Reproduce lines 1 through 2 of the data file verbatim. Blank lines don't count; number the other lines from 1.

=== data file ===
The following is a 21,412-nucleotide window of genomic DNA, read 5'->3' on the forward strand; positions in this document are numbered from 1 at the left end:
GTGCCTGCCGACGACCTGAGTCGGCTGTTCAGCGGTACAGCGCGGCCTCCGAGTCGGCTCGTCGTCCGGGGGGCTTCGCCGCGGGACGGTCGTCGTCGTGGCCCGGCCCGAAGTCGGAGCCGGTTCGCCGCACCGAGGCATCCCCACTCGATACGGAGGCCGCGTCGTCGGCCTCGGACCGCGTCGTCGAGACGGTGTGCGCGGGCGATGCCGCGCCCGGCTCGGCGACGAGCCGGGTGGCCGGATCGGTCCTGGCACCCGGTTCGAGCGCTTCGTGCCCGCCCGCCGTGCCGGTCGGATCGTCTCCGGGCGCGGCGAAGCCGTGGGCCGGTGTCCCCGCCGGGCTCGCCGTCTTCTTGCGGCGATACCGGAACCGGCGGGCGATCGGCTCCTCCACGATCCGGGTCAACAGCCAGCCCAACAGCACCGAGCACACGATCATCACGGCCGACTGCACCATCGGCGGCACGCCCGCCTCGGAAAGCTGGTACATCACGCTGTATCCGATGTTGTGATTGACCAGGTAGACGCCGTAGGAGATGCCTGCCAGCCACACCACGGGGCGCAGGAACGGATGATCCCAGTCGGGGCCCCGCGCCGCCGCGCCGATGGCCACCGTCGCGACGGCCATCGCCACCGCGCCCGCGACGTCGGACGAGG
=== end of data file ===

The following is a 21,412-nucleotide window of genomic DNA, read 5'->3' on the forward strand; positions in this document are numbered from 1 at the left end:
GTGCCTGCCGACGACCTGAGTCGGCTGTTCAGCGGTACAGCGCGGCCTCCGAGTCGGCTCGTCGTCCGGGGGGCTTCGCCGCGGGACGGTCGTCGTCGTGGCCCGGCCCGAAGTCGGAGCCGGTTCGCCGCACCGAGGCATCCCCACTCGATACGGAGGCCGCGTCGTCGGCCTCGGACCGCGTCGTCGAGACGGTGTGCGCGGGCGATGCCGCGCCCGGCTCGGCGACGAGCCGGGTGGCCGGATCGGTCCTGGCACCCGGTTCGAGCGCTTCGTGCCCGCCCGCCGTGCCGGTCGGATCGTCTCCGGGCGCGGCGAAGCCGTGGGCCGGTGTCCCCGCCGGGCTCGCCGTCTTCTTGCGGCGATACCGGAACCGGCGGGCGATCGGCTCCTCCACGATCCGGGTCAACAGCCAGCCCAACAGCACCGAGCACACGATCATCACGGCCGACTGCACCATCGGCGGCACGCCCGCCTCGGAAAGCTGGTACATCACGCTGTATCCGATGTTGTGATTGACCAGGTAGACGCCGTAGGAGATGCCTGCCAGCCACACCACGGGGCGCAGGAACGGATGATCCCAGTCGGGGCCCCGCGCCGCCGCGCCGATGGCCACCGTCGCGACGGCCATCGCCACCGCGCCCGCGACGTCGGACGAGG